The Overlooked Weapon in the War for Talent | Heidrick & Struggles

Talent Management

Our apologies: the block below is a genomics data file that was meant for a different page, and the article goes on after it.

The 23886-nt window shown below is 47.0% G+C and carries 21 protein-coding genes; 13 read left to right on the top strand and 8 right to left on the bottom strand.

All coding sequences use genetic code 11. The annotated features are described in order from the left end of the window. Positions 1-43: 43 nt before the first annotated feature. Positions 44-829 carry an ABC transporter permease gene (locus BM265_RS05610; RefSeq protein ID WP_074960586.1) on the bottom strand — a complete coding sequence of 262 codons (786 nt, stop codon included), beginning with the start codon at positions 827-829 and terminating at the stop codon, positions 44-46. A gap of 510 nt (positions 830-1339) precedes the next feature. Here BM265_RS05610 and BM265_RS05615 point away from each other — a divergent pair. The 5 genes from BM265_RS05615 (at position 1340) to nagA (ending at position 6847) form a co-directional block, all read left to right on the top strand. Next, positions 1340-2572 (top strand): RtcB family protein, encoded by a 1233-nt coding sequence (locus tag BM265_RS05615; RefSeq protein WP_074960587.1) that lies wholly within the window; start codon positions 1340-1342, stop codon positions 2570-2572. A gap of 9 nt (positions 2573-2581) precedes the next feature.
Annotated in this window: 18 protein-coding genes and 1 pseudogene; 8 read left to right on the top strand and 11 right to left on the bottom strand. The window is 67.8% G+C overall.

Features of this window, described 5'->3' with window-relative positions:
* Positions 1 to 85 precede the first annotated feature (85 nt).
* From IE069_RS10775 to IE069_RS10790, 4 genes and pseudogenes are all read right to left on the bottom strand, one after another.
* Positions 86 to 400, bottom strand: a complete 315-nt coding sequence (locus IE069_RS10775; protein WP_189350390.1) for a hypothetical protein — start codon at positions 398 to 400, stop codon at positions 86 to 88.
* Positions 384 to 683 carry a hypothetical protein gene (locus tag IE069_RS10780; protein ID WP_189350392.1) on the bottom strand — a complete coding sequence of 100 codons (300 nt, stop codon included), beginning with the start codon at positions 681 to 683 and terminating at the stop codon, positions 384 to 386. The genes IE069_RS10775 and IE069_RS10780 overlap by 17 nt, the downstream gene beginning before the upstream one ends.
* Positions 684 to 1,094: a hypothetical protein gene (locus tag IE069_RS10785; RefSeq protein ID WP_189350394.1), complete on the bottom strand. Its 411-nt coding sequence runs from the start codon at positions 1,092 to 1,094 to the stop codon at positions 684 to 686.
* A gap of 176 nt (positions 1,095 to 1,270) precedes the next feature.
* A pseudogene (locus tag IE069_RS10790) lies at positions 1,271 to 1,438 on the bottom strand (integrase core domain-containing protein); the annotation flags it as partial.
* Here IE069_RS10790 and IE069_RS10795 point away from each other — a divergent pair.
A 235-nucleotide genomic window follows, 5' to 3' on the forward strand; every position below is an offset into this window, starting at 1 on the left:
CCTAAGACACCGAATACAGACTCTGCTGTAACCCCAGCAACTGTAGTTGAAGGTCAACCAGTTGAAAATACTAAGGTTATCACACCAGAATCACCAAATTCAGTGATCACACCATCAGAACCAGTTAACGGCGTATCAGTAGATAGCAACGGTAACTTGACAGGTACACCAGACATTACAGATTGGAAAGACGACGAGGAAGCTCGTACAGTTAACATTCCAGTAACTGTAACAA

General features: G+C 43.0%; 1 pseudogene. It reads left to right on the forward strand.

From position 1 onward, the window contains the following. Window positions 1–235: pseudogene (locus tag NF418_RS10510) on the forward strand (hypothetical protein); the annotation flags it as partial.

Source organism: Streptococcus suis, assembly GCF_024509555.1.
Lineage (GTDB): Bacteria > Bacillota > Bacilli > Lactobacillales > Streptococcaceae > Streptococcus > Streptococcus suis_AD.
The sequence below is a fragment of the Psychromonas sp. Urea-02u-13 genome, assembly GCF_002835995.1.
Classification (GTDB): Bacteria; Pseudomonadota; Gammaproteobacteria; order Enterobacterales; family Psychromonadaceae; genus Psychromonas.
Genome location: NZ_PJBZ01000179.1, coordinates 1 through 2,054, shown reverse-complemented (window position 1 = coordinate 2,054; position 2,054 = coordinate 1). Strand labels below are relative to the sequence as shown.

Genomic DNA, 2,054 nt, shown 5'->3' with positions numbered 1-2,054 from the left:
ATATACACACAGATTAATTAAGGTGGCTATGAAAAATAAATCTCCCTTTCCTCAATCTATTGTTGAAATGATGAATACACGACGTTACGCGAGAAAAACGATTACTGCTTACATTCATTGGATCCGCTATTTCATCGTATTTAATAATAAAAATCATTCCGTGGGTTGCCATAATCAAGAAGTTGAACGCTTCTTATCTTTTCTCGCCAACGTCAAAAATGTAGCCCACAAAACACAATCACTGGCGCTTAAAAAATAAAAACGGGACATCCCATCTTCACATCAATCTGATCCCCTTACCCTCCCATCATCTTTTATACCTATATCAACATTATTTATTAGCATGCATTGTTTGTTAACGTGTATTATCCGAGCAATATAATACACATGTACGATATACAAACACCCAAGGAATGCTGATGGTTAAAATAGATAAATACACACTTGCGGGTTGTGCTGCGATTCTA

Many workers want flexibility in where, when, and how they work. This shift has led firms to adopt flexible work arrangements, such as hybrid and remote work. And while these work arrangements bring benefits to those whose jobs lend themselves to these forms of flexibility, there is also concern that hybrid and remote work can unintentionally limit career development opportunities. Behind this thinking is a belief that those who do not work from a physical company work location — or in the office less frequently than others—will miss out on learning and career opportunities afforded to those in proximity to organizational decision-makers. This rationale is connected to proximity biasan incorrect assumption that workers in close physical proximity to their team and company leaders will be perceived as better workers than their remote counterparts. And while workers need to take responsibility for their careers regardless of where they work, HR leaders can help refine career development strategies in a remote and hybrid work world. This article shares three tactics to support these efforts: 1) Reconsidering the need for mobility in succession planning, 2) Building agile, borderless support systems, and 3) Upskilling people at all levels so they can thrive in hybrid settings. Concerning succession, the authors recommend firms reevaluate if mobility or geography is still relevant for all succession roles—a tactic that can be applied to most roles. What steps is your organization taking to preserve the benefits of remote or hybrid work while mitigating the risks to career development?

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